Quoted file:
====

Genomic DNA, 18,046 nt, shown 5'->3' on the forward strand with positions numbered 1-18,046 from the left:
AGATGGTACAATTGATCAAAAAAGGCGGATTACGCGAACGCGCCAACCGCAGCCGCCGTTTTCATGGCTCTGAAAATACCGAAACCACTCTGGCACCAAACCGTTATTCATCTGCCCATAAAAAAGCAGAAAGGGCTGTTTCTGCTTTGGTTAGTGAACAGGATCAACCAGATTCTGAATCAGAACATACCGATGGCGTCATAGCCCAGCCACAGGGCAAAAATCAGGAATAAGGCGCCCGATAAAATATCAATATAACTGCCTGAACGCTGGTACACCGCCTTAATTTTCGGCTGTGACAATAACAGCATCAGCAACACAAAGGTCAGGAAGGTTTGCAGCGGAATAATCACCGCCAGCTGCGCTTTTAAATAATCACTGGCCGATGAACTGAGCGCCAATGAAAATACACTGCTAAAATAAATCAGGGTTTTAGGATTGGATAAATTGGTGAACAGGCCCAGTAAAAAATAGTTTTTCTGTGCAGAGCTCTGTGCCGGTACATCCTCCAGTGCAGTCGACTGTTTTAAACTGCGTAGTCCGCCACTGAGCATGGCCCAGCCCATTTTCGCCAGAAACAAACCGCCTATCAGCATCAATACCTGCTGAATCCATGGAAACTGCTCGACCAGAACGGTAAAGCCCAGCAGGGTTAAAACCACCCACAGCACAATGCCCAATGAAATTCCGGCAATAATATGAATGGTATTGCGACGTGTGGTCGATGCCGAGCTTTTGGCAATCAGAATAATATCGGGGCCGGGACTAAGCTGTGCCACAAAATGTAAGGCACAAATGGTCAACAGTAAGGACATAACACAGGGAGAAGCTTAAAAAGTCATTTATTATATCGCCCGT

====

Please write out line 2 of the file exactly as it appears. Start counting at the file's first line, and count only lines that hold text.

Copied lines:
AGATGGTACAATTGATCAAAAAAGGCGGATTACGCGAACGCGCCAACCGCAGCCGCCGTTTTCATGGCTCTGAAAATACCGAAACCACTCTGGCACCAAACCGTTATTCATCTGCCCATAAAAAAGCAGAAAGGGCTGTTTCTGCTTTGGTTAGTGAACAGGATCAACCAGATTCTGAATCAGAACATACCGATGGCGTCATAGCCCAGCCACAGGGCAAAAATCAGGAATAAGGCGCCCGATAAAATATCAATATAACTGCCTGAACGCTGGTACACCGCCTTAATTTTCGGCTGTGACAATAACAGCATCAGCAACACAAAGGTCAGGAAGGTTTGCAGCGGAATAATCACCGCCAGCTGCGCTTTTAAATAATCACTGGCCGATGAACTGAGCGCCAATGAAAATACACTGCTAAAATAAATCAGGGTTTTAGGATTGGATAAATTGGTGAACAGGCCCAGTAAAAAATAGTTTTTCTGTGCAGAGCTCTGTGCCGGTACATCCTCCAGTGCAGTCGACTGTTTTAAACTGCGTAGTCCGCCACTGAGCATGGCCCAGCCCATTTTCGCCAGAAACAAACCGCCTATCAGCATCAATACCTGCTGAATCCATGGAAACTGCTCGACCAGAACGGTAAAGCCCAGCAGGGTTAAAACCACCCACAGCACAATGCCCAATGAAATTCCGGCAATAATATGAATGGTATTGCGACGTGTGGTCGATGCCGAGCTTTTGGCAATCAGAATAATATCGGGGCCGGGACTAAGCTGTGCCACAAAATGTAAGGCACAAATGGTCAACAGTAAGGACATAACACAGGGAGAAGCTTAAAAAGTCATTTATTATATCGCCCGT